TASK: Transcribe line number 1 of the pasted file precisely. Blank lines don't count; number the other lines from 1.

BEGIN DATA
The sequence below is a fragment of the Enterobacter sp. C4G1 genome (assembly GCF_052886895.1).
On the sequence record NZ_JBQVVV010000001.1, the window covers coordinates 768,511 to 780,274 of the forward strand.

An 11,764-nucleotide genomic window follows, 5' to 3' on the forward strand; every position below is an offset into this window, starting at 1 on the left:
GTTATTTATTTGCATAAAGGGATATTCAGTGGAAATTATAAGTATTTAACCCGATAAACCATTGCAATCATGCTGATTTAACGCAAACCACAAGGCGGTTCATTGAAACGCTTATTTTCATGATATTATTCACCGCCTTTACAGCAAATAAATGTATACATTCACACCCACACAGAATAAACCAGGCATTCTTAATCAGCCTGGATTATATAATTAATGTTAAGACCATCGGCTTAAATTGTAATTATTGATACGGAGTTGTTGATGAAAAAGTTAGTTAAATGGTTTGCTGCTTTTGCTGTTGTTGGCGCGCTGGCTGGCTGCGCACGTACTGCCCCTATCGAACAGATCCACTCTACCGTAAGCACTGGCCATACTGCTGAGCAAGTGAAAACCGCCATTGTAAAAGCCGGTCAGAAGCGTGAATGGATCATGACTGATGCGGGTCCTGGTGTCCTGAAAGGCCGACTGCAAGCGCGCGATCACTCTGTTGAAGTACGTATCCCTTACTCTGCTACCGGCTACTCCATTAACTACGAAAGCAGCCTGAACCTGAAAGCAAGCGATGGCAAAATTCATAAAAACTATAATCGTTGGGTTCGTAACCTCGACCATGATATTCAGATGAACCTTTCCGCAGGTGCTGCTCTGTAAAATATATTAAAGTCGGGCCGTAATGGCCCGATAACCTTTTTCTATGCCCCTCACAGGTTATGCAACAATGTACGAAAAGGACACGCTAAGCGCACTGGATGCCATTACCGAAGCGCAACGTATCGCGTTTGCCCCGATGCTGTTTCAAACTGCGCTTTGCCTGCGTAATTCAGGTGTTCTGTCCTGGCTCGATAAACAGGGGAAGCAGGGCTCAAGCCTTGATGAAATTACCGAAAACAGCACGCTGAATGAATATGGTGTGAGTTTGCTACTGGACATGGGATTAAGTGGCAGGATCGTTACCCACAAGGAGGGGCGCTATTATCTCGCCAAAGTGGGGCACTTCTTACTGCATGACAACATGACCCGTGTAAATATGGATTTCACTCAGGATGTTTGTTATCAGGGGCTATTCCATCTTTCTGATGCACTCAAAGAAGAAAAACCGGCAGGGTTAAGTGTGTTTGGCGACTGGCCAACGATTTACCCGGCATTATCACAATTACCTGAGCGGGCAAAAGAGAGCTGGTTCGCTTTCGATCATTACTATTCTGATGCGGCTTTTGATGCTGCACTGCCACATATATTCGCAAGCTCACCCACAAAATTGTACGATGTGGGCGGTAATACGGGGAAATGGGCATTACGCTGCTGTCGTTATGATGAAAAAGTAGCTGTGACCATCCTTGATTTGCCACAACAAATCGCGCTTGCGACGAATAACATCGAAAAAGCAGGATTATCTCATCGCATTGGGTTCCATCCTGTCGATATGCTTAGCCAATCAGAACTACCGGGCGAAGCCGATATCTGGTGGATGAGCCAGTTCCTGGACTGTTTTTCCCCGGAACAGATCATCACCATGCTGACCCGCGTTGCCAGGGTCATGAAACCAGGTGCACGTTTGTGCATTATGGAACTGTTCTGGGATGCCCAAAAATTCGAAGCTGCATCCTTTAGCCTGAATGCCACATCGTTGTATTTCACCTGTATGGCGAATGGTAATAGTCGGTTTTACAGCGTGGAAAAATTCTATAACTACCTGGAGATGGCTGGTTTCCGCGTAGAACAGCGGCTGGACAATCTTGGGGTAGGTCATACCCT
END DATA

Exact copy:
The sequence below is a fragment of the Enterobacter sp. C4G1 genome (assembly GCF_052886895.1).